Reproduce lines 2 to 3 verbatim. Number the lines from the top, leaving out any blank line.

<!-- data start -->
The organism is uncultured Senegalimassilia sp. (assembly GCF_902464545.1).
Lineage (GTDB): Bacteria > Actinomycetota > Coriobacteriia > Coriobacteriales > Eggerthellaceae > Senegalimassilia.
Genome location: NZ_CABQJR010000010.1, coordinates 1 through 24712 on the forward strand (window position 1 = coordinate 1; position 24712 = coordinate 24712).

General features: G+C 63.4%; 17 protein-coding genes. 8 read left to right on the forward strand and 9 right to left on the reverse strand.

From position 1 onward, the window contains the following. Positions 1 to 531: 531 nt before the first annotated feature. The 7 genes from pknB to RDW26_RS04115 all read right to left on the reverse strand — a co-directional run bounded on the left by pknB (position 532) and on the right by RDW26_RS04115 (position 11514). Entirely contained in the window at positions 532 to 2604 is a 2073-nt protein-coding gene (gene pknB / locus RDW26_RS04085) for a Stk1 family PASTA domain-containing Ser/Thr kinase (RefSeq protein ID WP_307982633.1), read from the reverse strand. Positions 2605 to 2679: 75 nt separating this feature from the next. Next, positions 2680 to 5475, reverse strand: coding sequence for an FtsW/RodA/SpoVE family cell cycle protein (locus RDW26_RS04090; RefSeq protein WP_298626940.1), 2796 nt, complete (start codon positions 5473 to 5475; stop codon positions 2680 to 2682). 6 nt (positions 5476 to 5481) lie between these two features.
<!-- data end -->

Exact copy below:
Lineage (GTDB): Bacteria > Actinomycetota > Coriobacteriia > Coriobacteriales > Eggerthellaceae > Senegalimassilia.
Genome location: NZ_CABQJR010000010.1, coordinates 1 through 24712 on the forward strand (window position 1 = coordinate 1; position 24712 = coordinate 24712).